In DataQuill Limited v. High Tech Computer Corp., 3-08-cv-00543 (CASD), DataQuill asserted patent infringement against HTC. By the time expert reports were due, DataQuill had pared back its asserted claims to 80. With exhibits, HTC's invalidity report tipped the scales at over 50,000 pages. DataQuill moved to strike.

Expert witnesses are mandated to comply with Federal Rule of Civil Procedure 26(a)(2)(B), which provides:

The [expert] report must contain: (i) a complete statement of all opinions the witness will express and the basis and reasons for them; (ii) the facts or data considered by the witness in forming them; (iii) any exhibits that will be used to summarize or support them; (iv) the witness's qualifications, including a list of all publications authored in the previous 10 years; (v) a list of all other cases in which, during the previous 4 years, the witness testified as an expert at trial or by deposition; and (vi) a statement of the compensation to be paid for the study and testimony in the case.

If an expert's report fails to satisfy Rule 26, Rule 37(c)(1) further provides that:

the party [proffering the report] is not allowed to use that information or witness to supply evidence on a motion, at a hearing, or at a trial, unless the failure was substantially justified or is harmless.

Given the potential for draconian sanctions for failing to satisfy Rule 26, DataQuill moved to strike HTC's invalidity expert report. DataQuill Limited v. High Tech Computer Corp., 3-08-cv-00543 (CASD August 26, 2011, Order) (Skomal, M.J.).

Interestingly, the thrust of DataQuill's motion was not that HTC's expert was deficient in providing the requisite information, but rather that the report failed to "state the testimony the witness is expected to present during direct examination at trial" (Doc. No. 112 at 2) because the expert report contained too much information (Id. at 2-4) and thus it would not be feasible for HTC's expert to present all of the bases for his invalidity opinions during trial.

The Court rejected DataQuill's argument seemingly for two reasons. First, DataQuill could cite no persuasive authority for its novel argument. Indeed, the Court stated that:

In the cases DataQuill relies on, the expert reports at issue failed to comply with Rule 26(a)(2)(B) because they were untimely, lacked sufficient detail, failed to include the reasons and bases for opinions, or were otherwise incomplete.... None of [the cases cited by DataQuill] determined that an expert report violated Rule 26's disclosure requirement for being overly detailed and thorough. Order at 3-4 (citations omitted).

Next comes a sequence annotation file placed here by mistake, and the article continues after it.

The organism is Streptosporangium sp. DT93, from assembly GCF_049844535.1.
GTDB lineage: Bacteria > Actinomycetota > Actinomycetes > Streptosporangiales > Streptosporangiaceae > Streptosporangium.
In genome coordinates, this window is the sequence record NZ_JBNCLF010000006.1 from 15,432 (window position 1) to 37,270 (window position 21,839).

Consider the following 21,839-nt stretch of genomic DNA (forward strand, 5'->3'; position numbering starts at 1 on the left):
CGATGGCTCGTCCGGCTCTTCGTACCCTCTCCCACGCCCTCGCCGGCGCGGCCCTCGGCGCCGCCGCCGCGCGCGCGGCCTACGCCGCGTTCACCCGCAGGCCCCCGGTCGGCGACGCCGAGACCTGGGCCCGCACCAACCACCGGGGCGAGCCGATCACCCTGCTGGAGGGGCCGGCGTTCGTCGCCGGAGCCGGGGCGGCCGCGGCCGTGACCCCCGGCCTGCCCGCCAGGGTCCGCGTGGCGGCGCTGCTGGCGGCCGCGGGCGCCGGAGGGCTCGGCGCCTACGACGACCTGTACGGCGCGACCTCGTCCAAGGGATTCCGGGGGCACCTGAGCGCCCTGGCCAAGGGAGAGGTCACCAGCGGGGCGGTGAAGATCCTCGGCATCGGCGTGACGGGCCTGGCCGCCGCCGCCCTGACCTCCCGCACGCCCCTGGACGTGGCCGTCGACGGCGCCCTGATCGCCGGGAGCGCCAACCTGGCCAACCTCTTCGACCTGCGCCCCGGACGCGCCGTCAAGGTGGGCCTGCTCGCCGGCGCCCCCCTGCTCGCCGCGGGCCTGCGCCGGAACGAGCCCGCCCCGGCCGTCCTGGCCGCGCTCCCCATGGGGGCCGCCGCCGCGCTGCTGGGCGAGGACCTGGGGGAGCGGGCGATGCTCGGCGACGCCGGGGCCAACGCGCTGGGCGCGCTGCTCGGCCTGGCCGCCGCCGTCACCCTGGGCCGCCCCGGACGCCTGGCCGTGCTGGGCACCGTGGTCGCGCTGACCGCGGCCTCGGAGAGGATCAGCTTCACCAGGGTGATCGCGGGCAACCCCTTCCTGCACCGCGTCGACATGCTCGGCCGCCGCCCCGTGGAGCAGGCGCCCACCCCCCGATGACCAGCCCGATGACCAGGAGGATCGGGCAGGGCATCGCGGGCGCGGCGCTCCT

Second, DataQuill had earlier opposed HTC's motion to limit the number of claims to be presented to the jury. DataQuill had originally asserted that HTC infringed 159 claims (which required over 4,000 pages for HTC's invalidity contentions). DataQuill pared down its claims to 80, but HTC moved that DataQuill be limited to a maximum of 10 claims "because HTC believed that allowing DataQuill to proceed to trial on more than 10 claims would be unreasonable and impractical." Order at 2:7-8. "HTC further argued that due to the high number of asserted claims the jury would be forced to consider an immense 'number of prior art invalidity defense combinations.'" Id. at 2:10-12. "DataQuill opposed the motion, contending that the number of asserted claims would not be unmanageable ...." Id. at 2:12-13. HTC's motion was denied without prejudice.

It appears DataQuill, having previously opposed HTC's motion to limit the number of asserted claims and to reduce the sheer volume of information presented to the jury, the Court and the parties, but now was complaining about HTC's expert report because it included 36 exhibits totaling 51,749 pages, was being hoist with its own petard. Stated slightly differently, the Court was not persuaded by DataQuill's "TMI" argument, particularly given "[t]he purpose behind amending Rule 26 and requiring experts to serve written reports was to prevent parties from serving the 'sketchy and vague' responses to interrogatories that had become the norm." Order at 4:11-13.